10 Signs Your Strategy Doesn't Work
It is getting late; do you know where your company's strategy is? In spite of all your meetings, strategic planning efforts and company groupthink, are you sure your company has a clear business strategy? If not, your company is squandering its resources on the wrong efforts and missing good opportunities to grow.
But, if your strategy is focused, all the efforts within your company are much more likely to be successful. Here are the 10 ways to tell if your company's strategy still is not clear.
10. Your brochure makes no sense, not even to you. After showing it to a potential client, you find yourself chattering away to still explain what the brochure means. Your client accuses you of dieseling, much like a four-wheeler that continues to sputter after the key is out of the ignition.
9. Your website is confusing and few people click past your home page or e-mail you. Your clients give you a blank look when they are asked how they like your new site. The smart ones tell you that their 14 year old loves it.
8. Your compensation plan doesn't reward your executives for achieving your company's strategy. Instead of planning to spend their bonus on a trip to Hawaii, you find out they're booking a weekend in Sandusky and not taking their kids.
7. When a newspaper reporter interviews you, he or she leaves unclear on what your company does. Tragically, when you open the paper, you are not sure the reporter was even interviewing you or writing about your firm.
6. Your closest friends cannot give you good referrals. At a recent family get together, your friend tells you about meeting three of your five hottest prospects. But not once connects their needs to your services.
5. Your spouse cannot explain what you do for a living. When asked by her friends or associates about your business, she turns to you to explain it correctly. And when you encourage her to do it alone, you constantly interrupt her to correct her mistakes.
4. Your customers do not know that you are better than the competition. In response to your describing all the new features that your competitors don't offer, your customers don't seem to react at all.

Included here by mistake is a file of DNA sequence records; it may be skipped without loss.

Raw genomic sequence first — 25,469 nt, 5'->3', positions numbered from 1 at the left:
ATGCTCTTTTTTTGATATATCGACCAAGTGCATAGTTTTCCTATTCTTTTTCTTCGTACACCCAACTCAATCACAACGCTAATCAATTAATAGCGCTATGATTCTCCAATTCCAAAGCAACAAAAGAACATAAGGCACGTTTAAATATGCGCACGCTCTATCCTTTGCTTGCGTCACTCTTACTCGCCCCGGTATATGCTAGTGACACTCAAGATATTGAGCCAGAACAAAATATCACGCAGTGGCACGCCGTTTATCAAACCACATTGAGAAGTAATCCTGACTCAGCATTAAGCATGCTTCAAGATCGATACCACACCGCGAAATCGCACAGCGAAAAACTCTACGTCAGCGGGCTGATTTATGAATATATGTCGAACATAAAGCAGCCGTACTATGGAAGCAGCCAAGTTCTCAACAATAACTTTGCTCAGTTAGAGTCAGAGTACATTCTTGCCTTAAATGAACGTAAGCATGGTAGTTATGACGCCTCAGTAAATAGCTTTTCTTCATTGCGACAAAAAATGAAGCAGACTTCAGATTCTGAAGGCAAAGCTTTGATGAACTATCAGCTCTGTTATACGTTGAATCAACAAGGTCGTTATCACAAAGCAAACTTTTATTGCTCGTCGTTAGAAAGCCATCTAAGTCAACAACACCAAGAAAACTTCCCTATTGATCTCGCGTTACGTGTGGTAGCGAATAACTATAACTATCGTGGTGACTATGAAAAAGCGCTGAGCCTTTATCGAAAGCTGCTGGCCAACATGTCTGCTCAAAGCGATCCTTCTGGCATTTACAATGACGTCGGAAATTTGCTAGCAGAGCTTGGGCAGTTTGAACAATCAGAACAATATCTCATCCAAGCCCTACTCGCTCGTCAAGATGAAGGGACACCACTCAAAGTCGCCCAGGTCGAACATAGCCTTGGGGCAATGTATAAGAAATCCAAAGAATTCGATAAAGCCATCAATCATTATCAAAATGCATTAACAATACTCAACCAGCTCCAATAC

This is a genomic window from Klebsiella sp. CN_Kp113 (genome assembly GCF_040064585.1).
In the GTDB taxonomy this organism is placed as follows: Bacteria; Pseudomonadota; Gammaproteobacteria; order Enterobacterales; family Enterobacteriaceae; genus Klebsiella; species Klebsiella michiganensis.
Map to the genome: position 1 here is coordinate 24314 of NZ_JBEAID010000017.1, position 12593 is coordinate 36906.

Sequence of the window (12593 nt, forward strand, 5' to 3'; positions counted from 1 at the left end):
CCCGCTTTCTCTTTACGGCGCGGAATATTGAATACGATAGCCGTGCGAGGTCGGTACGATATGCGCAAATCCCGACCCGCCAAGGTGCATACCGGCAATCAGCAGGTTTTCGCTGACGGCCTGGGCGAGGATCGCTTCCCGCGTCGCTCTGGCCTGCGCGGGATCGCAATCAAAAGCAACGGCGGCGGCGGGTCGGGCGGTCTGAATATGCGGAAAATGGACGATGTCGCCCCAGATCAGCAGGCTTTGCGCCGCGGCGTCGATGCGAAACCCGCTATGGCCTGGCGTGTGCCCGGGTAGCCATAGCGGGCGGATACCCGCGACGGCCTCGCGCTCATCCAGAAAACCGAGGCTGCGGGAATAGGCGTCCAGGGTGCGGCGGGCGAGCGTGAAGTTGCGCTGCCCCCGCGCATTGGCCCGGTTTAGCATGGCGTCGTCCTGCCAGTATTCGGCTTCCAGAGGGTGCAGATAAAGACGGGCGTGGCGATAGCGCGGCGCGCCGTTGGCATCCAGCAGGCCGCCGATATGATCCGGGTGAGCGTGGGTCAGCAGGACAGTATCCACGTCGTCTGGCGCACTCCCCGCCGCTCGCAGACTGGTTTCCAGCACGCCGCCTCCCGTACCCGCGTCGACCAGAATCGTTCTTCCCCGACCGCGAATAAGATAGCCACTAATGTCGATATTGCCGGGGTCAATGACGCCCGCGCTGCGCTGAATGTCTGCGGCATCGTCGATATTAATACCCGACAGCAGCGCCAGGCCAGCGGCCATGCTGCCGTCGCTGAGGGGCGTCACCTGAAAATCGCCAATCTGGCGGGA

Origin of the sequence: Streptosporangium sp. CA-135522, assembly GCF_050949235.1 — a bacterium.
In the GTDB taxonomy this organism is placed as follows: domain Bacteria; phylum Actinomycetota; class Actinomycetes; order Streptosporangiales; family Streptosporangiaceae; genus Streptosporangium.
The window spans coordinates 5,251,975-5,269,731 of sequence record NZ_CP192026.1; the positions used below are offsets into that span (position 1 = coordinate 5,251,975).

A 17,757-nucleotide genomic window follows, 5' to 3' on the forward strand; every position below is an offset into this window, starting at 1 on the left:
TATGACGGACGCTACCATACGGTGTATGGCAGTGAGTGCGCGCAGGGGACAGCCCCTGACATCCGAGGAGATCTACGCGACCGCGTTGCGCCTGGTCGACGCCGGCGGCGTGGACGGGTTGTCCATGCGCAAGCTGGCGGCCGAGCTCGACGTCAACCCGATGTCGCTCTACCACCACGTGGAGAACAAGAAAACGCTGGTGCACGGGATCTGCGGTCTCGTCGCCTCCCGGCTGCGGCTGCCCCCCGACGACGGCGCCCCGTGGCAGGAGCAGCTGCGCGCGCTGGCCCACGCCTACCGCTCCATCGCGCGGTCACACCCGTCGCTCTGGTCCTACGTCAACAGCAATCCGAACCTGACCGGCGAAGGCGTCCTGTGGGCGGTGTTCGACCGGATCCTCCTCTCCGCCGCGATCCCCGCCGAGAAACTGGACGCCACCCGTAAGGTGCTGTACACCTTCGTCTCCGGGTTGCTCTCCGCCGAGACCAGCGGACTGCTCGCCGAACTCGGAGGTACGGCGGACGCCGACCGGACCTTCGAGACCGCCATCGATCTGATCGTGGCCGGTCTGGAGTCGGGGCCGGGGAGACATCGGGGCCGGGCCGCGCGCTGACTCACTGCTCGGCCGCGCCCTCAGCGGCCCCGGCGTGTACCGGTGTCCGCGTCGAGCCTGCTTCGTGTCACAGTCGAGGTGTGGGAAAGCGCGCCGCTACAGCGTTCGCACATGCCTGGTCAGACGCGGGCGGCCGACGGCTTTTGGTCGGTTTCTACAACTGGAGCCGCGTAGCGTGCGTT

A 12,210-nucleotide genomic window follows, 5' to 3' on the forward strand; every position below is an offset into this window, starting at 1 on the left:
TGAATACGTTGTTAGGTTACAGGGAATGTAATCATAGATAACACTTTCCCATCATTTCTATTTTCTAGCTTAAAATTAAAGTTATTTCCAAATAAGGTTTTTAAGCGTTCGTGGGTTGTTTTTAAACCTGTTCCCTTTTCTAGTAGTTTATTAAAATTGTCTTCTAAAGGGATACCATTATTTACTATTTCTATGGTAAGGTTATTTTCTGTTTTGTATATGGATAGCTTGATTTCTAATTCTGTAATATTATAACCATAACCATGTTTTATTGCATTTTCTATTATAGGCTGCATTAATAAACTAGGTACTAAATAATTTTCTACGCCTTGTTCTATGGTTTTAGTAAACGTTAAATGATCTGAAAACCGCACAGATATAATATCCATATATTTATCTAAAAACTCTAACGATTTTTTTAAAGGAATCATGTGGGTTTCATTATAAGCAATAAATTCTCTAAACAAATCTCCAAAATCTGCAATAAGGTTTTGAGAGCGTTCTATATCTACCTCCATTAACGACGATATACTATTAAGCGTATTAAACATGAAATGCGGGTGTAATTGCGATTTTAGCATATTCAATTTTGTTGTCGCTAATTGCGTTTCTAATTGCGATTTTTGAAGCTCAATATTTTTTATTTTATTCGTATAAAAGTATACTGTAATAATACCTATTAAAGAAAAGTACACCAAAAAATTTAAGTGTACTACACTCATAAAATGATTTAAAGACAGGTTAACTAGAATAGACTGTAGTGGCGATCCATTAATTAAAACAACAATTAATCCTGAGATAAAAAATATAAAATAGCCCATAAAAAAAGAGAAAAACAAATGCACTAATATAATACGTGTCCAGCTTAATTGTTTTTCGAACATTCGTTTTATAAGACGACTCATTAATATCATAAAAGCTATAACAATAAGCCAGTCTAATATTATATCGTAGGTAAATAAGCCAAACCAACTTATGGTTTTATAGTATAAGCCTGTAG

3. You don't give the same answer twice when asked what your company does. You hear yourself sound like a politician moving from one special interest fundraiser to the next. Just tell me who I'm speaking to and I'll tell them what they want to hear.
2. When your employees are asked what your company does, no two give the same answer. Depending on the department they work in, they answer in terms of what their group does and often, it is framed in terms of how much better they would be if everyone else in the company worked as hard.
1. The reasons your customers say they buy from you do not match the reasons your sales force says sells your customers. As the old saying goes, people don't buy shovels, they buy holes. But worse yet, your customers are asking for building foundations and your sales reps are selling swimming pools.
While the war stories of companies implementing programs based on confused strategies are hilarious, the collateral damage on profits is not. Given the number one symptom causing people to change jobs is the stress of having no control, it's no wonder that the underlying problem is a lack of a company strategy. Simply put, set a straight course for your company's ship and everyone on board can row in the same direction.